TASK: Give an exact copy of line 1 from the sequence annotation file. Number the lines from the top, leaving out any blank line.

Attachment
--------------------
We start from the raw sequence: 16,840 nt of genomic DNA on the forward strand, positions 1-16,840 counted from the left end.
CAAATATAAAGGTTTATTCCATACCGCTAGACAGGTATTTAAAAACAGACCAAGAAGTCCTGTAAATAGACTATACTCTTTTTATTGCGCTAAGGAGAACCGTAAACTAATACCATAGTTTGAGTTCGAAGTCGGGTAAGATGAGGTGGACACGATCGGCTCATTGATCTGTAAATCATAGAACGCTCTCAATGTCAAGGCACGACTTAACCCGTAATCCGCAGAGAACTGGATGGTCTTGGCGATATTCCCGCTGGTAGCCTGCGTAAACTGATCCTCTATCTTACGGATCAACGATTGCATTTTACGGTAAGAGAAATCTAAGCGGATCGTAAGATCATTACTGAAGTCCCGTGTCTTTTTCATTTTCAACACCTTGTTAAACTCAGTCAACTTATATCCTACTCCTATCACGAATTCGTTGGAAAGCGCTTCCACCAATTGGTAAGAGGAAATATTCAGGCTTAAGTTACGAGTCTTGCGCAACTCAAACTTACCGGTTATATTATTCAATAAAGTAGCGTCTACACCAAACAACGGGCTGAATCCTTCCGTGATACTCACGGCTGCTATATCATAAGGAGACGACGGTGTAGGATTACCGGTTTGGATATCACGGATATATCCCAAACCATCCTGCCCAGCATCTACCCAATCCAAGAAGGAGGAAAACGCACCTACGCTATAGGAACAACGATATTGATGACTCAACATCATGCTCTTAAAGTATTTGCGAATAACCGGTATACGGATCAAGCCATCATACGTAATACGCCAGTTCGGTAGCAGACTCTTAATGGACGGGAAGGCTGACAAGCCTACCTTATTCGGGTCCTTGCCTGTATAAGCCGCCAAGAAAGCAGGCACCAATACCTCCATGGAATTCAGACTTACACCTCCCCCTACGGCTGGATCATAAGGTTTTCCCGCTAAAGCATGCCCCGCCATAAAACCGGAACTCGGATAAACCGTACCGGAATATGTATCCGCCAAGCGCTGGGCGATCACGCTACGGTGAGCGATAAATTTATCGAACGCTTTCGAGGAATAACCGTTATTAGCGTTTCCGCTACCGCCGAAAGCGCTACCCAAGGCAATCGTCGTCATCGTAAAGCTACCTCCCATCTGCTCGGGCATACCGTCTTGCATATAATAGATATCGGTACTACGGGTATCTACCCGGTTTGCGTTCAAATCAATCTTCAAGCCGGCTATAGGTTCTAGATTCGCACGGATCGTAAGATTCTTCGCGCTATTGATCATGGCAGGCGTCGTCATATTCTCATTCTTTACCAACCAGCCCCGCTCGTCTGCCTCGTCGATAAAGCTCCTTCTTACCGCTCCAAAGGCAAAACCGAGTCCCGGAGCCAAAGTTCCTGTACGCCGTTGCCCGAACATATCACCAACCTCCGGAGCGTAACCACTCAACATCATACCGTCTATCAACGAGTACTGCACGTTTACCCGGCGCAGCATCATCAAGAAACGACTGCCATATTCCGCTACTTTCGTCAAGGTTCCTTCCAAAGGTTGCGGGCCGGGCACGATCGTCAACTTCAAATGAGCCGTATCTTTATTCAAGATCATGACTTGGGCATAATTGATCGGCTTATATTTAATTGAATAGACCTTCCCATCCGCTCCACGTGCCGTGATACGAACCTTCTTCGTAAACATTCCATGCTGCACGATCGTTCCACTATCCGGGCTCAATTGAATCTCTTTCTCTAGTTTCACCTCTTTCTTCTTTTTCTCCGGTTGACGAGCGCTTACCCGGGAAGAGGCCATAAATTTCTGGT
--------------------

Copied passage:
We start from the raw sequence: 16,840 nt of genomic DNA on the forward strand, positions 1-16,840 counted from the left end.